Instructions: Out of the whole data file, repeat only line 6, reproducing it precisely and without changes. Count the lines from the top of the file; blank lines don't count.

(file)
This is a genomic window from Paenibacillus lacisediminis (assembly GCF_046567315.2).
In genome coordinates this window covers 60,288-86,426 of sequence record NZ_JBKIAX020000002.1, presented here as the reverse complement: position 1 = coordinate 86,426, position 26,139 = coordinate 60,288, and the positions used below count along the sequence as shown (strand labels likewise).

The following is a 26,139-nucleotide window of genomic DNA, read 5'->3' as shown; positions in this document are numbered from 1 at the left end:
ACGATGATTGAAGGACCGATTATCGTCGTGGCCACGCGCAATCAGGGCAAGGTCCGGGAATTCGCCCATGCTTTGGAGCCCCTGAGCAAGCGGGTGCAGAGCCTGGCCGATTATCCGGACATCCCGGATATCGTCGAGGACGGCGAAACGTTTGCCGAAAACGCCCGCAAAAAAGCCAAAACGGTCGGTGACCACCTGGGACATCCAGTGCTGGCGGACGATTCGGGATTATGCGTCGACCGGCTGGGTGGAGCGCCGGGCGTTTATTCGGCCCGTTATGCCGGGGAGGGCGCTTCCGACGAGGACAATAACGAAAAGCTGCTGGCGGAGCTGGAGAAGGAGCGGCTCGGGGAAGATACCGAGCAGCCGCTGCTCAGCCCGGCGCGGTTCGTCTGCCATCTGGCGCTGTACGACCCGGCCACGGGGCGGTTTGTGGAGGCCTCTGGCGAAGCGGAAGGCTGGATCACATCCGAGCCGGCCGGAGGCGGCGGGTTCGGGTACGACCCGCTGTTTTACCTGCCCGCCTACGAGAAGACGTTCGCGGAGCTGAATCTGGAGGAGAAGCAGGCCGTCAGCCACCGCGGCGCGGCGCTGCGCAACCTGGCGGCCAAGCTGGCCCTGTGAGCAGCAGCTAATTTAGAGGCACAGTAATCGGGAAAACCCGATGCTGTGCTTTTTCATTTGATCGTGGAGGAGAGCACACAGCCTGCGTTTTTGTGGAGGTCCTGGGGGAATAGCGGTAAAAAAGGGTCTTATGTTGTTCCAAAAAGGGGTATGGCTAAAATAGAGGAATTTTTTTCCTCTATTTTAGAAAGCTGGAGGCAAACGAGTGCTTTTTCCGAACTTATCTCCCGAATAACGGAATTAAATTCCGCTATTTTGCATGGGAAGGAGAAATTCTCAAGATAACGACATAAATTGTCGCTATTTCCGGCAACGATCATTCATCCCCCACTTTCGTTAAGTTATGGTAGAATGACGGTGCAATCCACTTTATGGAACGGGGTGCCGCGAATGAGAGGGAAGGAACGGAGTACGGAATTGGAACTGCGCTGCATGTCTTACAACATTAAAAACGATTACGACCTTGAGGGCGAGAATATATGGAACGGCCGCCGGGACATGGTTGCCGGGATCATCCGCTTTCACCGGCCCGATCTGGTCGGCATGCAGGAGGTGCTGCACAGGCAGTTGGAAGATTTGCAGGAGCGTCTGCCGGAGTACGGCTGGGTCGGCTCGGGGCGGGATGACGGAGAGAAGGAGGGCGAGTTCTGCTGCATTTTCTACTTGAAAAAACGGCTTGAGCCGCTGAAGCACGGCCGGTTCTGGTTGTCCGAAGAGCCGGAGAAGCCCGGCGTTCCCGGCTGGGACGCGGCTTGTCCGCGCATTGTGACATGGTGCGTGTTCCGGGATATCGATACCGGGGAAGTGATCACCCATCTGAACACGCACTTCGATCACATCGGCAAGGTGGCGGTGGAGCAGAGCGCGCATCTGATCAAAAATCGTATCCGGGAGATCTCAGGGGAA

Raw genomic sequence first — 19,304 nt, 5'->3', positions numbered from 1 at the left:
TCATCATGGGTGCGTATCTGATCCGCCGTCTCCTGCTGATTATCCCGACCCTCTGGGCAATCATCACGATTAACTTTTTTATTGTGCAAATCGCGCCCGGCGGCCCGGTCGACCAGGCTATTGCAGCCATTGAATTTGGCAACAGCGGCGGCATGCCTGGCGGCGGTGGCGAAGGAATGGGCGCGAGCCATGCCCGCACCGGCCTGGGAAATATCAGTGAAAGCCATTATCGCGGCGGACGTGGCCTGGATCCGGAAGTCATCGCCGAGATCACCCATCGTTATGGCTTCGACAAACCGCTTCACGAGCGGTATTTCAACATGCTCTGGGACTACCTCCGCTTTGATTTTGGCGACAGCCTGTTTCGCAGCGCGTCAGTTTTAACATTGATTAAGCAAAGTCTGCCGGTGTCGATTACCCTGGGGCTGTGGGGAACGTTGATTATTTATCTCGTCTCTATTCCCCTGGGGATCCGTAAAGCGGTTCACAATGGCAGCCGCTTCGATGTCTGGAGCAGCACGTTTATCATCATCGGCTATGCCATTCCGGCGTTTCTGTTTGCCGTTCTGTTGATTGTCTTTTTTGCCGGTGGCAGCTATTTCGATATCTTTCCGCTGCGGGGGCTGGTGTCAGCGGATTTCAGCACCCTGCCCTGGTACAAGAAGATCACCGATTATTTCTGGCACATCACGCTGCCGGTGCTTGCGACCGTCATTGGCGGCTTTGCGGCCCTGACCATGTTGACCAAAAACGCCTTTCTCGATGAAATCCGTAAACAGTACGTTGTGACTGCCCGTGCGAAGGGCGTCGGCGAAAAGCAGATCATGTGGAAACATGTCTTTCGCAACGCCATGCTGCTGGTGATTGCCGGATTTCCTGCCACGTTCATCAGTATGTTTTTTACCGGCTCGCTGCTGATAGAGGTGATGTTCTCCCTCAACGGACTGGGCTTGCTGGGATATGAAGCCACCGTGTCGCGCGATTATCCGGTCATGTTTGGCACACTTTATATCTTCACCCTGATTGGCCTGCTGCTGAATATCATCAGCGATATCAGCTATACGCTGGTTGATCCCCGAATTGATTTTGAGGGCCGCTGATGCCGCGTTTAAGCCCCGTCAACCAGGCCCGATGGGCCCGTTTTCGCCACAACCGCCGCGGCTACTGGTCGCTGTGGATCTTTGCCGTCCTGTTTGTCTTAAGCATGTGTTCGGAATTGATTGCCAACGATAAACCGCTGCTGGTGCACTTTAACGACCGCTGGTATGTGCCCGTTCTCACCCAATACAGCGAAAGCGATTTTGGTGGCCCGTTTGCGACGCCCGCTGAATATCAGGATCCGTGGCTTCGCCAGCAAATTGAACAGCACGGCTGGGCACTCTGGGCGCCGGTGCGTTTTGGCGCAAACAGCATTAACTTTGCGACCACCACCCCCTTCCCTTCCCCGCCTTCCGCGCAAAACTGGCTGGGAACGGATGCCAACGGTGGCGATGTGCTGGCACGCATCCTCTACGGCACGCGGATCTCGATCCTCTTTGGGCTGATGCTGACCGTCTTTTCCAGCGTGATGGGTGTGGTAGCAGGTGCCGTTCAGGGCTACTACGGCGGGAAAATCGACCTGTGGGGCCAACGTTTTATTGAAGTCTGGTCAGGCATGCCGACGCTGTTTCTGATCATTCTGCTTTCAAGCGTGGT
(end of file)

TCATCATGGGTGCGTATCTGATCCGCCGTCTCCTGCTGATTATCCCGACCCTCTGGGCAATCATCACGATTAACTTTTTTATTGTGCAAATCGCGCCCGGCGGCCCGGTCGACCAGGCTATTGCAGCCATTGAATTTGGCAACAGCGGCGGCATGCCTGGCGGCGGTGGCGAAGGAATGGGCGCGAGCCATGCCCGCACCGGCCTGGGAAATATCAGTGAAAGCCATTATCGCGGCGGACGTGGCCTGGATCCGGAAGTCATCGCCGAGATCACCCATCGTTATGGCTTCGACAAACCGCTTCACGAGCGGTATTTCAACATGCTCTGGGACTACCTCCGCTTTGATTTTGGCGACAGCCTGTTTCGCAGCGCGTCAGTTTTAACATTGATTAAGCAAAGTCTGCCGGTGTCGATTACCCTGGGGCTGTGGGGAACGTTGATTATTTATCTCGTCTCTATTCCCCTGGGGATCCGTAAAGCGGTTCACAATGGCAGCCGCTTCGATGTCTGGAGCAGCACGTTTATCATCATCGGCTATGCCATTCCGGCGTTTCTGTTTGCCGTTCTGTTGATTGTCTTTTTTGCCGGTGGCAGCTATTTCGATATCTTTCCGCTGCGGGGGCTGGTGTCAGCGGATTTCAGCACCCTGCCCTGGTACAAGAAGATCACCGATTATTTCTGGCACATCACGCTGCCGGTGCTTGCGACCGTCATTGGCGGCTTTGCGGCCCTGACCATGTTGACCAAAAACGCCTTTCTCGATGAAATCCGTAAACAGTACGTTGTGACTGCCCGTGCGAAGGGCGTCGGCGAAAAGCAGATCATGTGGAAACATGTCTTTCGCAACGCCATGCTGCTGGTGATTGCCGGATTTCCTGCCACGTTCATCAGTATGTTTTTTACCGGCTCGCTGCTGATAGAGGTGATGTTCTCCCTCAACGGACTGGGCTTGCTGGGATATGAAGCCACCGTGTCGCGCGATTATCCGGTCATGTTTGGCACACTTTATATCTTCACCCTGATTGGCCTGCTGCTGAATATCATCAGCGATATCAGCTATACGCTGGTTGATCCCCGAATTGATTTTGAGGGCCGCTGATGCCGCGTTTAAGCCCCGTCAACCAGGCCCGATGGGCCCGTTTTCGCCACAACCGCCGCGGCTACTGGTCGCTGTGGATCTTTGCCGTCCTGTTTGTCTTAAGCATGTGTTCGGAATTGATTGCCAACGATAAACCGCTGCTGGTGCACTTTAACGACCGCTGGTATGTGCCCGTTCTCACCCAATACAGCGAAAGCGATTTTGGTGGCCCGTTTGCGACGCCCGCTGAATATCAGGATCCGTGGCTTCGCCAGCAAATTGAACAGCACGGCTGGGCACTCTGGGCGCCGGTGCGTTTTGGCGCAAACAGCATTAACTTTGCGACCACCACCCCCTTCCCTTCCCCGCCTTCCGCGCAAAACTGGCTGGGAACGGATGCCAACGGTGGCGATGTGCTGGCACGCATCCTCTACGGCACGCGGATCTCGATCCTCTTTGGGCTGATGCTGACCGTCTTTTCCAGCGTGATGGGTGTGGTAGCAGGTGCCGTTCAGGGCTACTACGGCGGGAAAATCGACCTGTGGGGCCAACGTTTTATTGAAGTCTGGTCAGGCATGCCGACGCTGTTTCTGATCATTCTGCTTTCAAGCGTGGT